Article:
Figure 2: Complete remission after 3 months of therapy, with residual scarring and hyperpigmentation

Hidradenitis suppurativa usually develops in the second or third decade of life, with a female: male ratio of 2:1 to 5:1. [1],[2] We found only nine previous reports of hidradenitis suppurativa in children, [2],[3],[4],[5],[6],[7] of which eight were girls [Table - 1]. Though the average age of onset in adults is 23 years; [1] in pediatric cases the mean age of onset was 8 years and 9 months (range 5-14 years). The main clinical presentation in pediatric cases were nodules in 7 (77.8%) of 9 children [2],[4],[5],[6],[7] and clinical features in prepubertal cases were not different from adults. In adults this condition affects intertriginous apocrine gland-bearing areas; most frequently the genito-femoral region in women. [1] In children, groins were reported as the most common site involved in 7 (77.8%) patients. Other localizations (axillae, [2],[7] perianal region, [7] inner thighs, and posterior neck [7] ) were noted only in one HIV-positive boy and two girls, and these were refractory to several treatment modalities [Table - 1]. Positive family history was reported in 26% of adults (autosomal-dominant mode of inheritance) [1] and in 3 (33.3%) children. HLA associations were not demonstrated. [1],[4] In adults, the importance of hormones has not been fully elucidated and hyperandrogenism most likely does not play a role. [1] Only 3 (33.3%) children had some hormonal abnormalities [2],[3],[4] [Table - 1]. Abdomino-pelvic ultrasonography has been performed only in our patient and a girl with premature adrenarche, [3] and was normal in both cases. The role of bacteria is unclear; as secondary colonizers, they might exacerbate the condition. [1] Among children, Gram-positive bacteria were found in 3 (33.3%) patients. [2],[5],[6] Obesity is strongly associated with the disease in adults, [1] different from children, where it has been reported only in one girl. [3] Despite multiple treatment options [Table - 2], no single uniformly effective therapy has been established. [1] Early disease is often treated with antibiotics. In children, the most commonly used oral antibiotic was erythromycin in 4 (44.4%) cases. As the second option, isotretinoin has been tried in 4 (44.4%) cases (0.7-1 mg/kg), for 4-8 months. In 2 (22.2%) children, surgical excision was undertaken. [2],[7] Other treatment modalities (botulinum toxin A, finasteride) [5],[7] have been tried in children, but the real efficacy is difficult to estimate since none of these was used as monotherapy. Only one child has been treated with topical 15% azelaic acid cream. [5] According to the outcomes of reported cases of prepubertal onset [Table - 1], the prognosis might be better than in adults, but the number of cases is too few to make a definitive comment on this.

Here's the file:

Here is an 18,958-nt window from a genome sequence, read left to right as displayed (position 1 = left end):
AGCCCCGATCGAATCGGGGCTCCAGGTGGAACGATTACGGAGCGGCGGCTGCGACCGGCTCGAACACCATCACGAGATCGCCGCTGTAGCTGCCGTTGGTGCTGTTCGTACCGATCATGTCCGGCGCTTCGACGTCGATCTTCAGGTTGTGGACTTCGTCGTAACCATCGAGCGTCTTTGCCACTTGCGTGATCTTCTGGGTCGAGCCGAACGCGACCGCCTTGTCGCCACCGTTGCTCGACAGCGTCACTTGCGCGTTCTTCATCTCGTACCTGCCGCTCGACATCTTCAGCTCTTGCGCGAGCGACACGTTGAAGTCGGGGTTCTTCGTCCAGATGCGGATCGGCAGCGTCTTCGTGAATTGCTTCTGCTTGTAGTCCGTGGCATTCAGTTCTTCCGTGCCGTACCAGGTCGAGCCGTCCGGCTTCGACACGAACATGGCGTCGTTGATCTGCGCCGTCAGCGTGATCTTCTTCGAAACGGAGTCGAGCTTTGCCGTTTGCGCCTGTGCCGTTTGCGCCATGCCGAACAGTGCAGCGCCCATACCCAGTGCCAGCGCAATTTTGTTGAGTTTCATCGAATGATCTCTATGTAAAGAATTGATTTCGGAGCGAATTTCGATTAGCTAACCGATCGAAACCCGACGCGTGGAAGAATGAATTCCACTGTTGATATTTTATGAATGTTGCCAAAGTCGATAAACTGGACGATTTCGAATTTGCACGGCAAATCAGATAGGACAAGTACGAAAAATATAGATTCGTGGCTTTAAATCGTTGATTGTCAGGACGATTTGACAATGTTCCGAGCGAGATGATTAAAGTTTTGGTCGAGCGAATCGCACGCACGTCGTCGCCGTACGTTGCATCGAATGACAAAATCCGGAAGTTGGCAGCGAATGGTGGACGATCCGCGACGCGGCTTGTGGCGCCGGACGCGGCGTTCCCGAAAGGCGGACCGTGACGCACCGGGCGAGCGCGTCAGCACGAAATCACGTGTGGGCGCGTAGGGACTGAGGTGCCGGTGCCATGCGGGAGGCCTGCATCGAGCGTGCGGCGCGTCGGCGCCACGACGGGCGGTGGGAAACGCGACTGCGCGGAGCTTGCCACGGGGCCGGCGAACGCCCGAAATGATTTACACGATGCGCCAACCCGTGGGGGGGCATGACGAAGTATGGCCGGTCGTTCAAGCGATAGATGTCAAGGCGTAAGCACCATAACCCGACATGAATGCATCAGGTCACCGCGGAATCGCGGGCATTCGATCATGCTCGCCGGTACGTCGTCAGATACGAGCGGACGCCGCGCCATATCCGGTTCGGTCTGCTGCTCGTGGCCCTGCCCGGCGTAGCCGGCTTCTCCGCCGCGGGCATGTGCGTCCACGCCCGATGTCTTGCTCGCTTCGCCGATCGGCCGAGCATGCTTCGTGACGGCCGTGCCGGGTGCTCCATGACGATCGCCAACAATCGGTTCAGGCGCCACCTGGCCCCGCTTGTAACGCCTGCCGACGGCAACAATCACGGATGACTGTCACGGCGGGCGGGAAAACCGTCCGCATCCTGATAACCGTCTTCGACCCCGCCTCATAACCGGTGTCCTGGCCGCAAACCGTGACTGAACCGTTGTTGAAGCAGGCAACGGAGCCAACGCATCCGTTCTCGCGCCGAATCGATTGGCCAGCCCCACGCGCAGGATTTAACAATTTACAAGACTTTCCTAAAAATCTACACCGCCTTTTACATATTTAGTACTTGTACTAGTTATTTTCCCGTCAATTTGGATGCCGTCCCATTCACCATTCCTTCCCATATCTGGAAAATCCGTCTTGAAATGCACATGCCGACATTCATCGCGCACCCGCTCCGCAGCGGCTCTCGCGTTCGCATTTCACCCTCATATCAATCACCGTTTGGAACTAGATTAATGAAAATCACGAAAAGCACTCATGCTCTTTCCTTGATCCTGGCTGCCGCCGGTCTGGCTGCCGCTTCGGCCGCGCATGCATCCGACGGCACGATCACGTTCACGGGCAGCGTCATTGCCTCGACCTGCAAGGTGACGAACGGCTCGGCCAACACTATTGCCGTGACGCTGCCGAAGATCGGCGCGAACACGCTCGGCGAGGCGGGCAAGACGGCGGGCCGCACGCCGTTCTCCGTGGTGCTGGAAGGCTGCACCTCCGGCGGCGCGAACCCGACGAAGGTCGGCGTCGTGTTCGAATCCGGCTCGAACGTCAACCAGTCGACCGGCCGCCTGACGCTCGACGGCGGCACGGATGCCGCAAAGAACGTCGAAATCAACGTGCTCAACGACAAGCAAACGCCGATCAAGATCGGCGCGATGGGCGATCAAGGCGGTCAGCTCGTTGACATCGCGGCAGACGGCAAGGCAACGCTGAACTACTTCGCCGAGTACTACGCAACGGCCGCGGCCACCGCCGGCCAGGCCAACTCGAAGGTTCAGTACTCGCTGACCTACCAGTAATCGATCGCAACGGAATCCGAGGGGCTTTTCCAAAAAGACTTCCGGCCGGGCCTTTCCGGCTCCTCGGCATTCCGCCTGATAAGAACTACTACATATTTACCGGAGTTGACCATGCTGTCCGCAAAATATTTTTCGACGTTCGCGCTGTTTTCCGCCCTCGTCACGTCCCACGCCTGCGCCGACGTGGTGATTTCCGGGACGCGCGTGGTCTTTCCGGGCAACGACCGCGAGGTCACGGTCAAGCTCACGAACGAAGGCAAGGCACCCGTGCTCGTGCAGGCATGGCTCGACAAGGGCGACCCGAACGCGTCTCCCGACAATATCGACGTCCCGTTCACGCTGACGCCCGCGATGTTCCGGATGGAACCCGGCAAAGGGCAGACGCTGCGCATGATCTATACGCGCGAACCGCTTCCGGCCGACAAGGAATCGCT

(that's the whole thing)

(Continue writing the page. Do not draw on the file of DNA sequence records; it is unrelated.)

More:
Table 1: Hidradenitis suppurativa in children-review of reported cases
Table 2: Treatment options for hidradenitis suppurativa

Although rare in prepubertal children, hidradenitis suppurativa should be considered in the differential diagnosis of furunculosis-like inguinal/axillary lesions, combination of oral isotretinoin and topical azelaic acid cream may be a useful treatment option in children.

ACKNOWLEDGMENT

The Ministry of Science of the Republic of Serbia, supported Milos Nikolic and Mirjana Gajic-Veljic, Grant No 175065.

References